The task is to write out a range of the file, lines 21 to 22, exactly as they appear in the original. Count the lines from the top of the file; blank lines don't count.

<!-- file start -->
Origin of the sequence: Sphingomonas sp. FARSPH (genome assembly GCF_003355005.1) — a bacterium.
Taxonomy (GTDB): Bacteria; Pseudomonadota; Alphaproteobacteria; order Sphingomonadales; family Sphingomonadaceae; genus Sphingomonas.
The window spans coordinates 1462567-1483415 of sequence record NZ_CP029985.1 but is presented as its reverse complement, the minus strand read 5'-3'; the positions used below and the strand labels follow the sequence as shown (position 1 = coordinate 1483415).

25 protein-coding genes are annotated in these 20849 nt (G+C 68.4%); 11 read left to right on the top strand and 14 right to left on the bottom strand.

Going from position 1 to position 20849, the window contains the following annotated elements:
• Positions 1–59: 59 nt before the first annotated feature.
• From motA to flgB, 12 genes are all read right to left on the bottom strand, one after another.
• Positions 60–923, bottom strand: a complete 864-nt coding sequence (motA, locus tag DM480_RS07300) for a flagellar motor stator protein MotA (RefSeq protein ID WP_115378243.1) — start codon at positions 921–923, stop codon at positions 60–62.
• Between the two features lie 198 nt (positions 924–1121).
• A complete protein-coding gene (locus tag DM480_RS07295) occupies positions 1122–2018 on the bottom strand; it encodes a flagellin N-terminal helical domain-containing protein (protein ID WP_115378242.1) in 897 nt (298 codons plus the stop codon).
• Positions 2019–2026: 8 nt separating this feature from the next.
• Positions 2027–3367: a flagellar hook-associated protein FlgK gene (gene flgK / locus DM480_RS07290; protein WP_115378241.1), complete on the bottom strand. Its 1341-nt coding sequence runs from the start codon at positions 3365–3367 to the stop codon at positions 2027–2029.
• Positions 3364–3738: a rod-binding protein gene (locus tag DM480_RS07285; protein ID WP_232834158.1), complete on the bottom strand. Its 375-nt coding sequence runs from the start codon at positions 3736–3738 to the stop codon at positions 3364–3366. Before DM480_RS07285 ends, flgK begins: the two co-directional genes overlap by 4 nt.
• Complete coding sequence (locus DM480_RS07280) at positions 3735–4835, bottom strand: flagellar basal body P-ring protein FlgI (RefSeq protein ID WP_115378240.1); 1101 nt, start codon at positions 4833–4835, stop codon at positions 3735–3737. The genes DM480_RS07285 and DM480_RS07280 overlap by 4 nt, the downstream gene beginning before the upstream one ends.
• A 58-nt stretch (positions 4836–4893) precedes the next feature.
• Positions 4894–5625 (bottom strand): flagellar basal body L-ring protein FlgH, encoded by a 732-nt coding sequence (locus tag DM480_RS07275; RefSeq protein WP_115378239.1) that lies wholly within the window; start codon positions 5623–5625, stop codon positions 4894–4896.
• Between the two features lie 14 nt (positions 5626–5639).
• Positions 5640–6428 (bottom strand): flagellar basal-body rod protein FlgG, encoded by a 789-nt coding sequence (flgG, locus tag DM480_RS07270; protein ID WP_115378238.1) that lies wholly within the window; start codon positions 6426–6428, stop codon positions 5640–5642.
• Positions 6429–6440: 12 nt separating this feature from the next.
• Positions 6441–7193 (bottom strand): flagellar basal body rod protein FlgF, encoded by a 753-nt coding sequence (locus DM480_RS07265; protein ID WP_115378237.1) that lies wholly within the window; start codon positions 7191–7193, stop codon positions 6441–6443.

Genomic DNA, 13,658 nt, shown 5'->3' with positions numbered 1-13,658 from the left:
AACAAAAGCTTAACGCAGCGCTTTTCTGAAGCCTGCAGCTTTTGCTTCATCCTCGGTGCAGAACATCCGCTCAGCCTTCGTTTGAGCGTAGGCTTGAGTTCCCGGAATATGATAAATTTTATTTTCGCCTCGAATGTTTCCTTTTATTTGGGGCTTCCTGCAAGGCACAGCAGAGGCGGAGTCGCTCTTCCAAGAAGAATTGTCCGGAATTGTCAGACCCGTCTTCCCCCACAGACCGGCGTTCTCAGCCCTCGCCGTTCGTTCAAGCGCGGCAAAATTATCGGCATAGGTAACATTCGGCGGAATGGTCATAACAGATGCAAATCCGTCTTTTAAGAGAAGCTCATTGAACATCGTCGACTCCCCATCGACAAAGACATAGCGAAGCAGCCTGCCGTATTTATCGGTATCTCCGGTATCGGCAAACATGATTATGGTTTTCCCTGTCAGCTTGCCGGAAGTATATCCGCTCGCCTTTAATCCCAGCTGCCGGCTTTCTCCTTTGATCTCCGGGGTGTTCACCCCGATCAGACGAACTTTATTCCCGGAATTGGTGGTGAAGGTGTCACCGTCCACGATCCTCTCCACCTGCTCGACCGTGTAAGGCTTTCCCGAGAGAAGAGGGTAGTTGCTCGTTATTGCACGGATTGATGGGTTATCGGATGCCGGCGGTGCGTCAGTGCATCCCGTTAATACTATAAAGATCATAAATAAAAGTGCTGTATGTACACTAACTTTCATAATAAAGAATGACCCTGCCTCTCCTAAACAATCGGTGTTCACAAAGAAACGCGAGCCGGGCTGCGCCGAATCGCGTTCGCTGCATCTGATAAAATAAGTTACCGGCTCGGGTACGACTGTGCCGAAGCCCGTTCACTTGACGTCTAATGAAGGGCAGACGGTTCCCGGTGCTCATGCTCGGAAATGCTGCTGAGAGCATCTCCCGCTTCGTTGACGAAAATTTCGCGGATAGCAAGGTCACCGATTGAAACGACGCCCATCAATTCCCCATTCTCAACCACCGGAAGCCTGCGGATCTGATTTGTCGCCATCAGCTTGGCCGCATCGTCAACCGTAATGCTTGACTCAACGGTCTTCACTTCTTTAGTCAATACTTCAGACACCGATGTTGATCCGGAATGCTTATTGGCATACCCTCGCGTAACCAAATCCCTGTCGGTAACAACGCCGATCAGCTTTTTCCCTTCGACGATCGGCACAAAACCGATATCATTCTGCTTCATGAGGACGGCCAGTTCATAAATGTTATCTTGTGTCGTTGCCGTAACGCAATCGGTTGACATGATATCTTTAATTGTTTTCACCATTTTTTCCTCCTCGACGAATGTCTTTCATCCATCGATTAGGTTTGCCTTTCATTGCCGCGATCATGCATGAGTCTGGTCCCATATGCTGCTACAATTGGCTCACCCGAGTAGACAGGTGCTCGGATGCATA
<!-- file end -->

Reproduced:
Genomic DNA, 13,658 nt, shown 5'->3' with positions numbered 1-13,658 from the left:
AACAAAAGCTTAACGCAGCGCTTTTCTGAAGCCTGCAGCTTTTGCTTCATCCTCGGTGCAGAACATCCGCTCAGCCTTCGTTTGAGCGTAGGCTTGAGTTCCCGGAATATGATAAATTTTATTTTCGCCTCGAATGTTTCCTTTTATTTGGGGCTTCCTGCAAGGCACAGCAGAGGCGGAGTCGCTCTTCCAAGAAGAATTGTCCGGAATTGTCAGACCCGTCTTCCCCCACAGACCGGCGTTCTCAGCCCTCGCCGTTCGTTCAAGCGCGGCAAAATTATCGGCATAGGTAACATTCGGCGGAATGGTCATAACAGATGCAAATCCGTCTTTTAAGAGAAGCTCATTGAACATCGTCGACTCCCCATCGACAAAGACATAGCGAAGCAGCCTGCCGTATTTATCGGTATCTCCGGTATCGGCAAACATGATTATGGTTTTCCCTGTCAGCTTGCCGGAAGTATATCCGCTCGCCTTTAATCCCAGCTGCCGGCTTTCTCCTTTGATCTCCGGGGTGTTCACCCCGATCAGACGAACTTTATTCCCGGAATTGGTGGTGAAGGTGTCACCGTCCACGATCCTCTCCACCTGCTCGACCGTGTAAGGCTTTCCCGAGAGAAGAGGGTAGTTGCTCGTTATTGCACGGATTGATGGGTTATCGGATGCCGGCGGTGCGTCAGTGCATCCCGTTAATACTATAAAGATCATAAATAAAAGTGCTGTATGTACACTAACTTTCATAATAAAGAATGACCCTGCCTCTCCTAAACAATCGGTGTTCACAAAGAAACGCGAGCCGGGCTGCGCCGAATCGCGTTCGCTGCATCTGATAAAATAAGTTACCGGCTCGGGTACGACTGTGCCGAAGCCCGTTCACTTGACGTCTAATGAAGGGCAGACGGTTCCCGGTGCTCATGCTCGGAAATGCTGCTGAGAGCATCTCCCGCTTCGTTGACGAAAATTTCGCGGATAGCAAGGTCACCGATTGAAACGACGCCCATCAATTCCCCATTCTCAACCACCGGAAGCCTGCGGATCTGATTTGTCGCCATCAGCTTGGCCGCATCGTCAACCGTAATGCTTGACTCAACGGTCTTCACTTCTTTAGTCAATACTTCAGACACCGATGTTGATCCGGAATGCTTATTGGCATACCCTCGCGTAACCAAATCCCTGTCGGTAACAACGCCGATCAGCTTTTTCCCTTCGACGATCGGCACAAAACCGATATCATTCTGCTTCATGAGGACGGCCAGTTCATAAATGTTATCTTGTGTCGTTGCCGTAACGCAATCGGTTGACATGATATCTTTAATTGTTTTCACCATTTTTTCCTCCTCGACGAATGTCTTTCATCCATCGATTAGGTTTGCCTTTCATTGCCGCGATCATGCATGAGTCTGGTCCCATATGCTGCTACAATTGGCTCACCCGAGTAGACAGGTGCTCGGATGCATA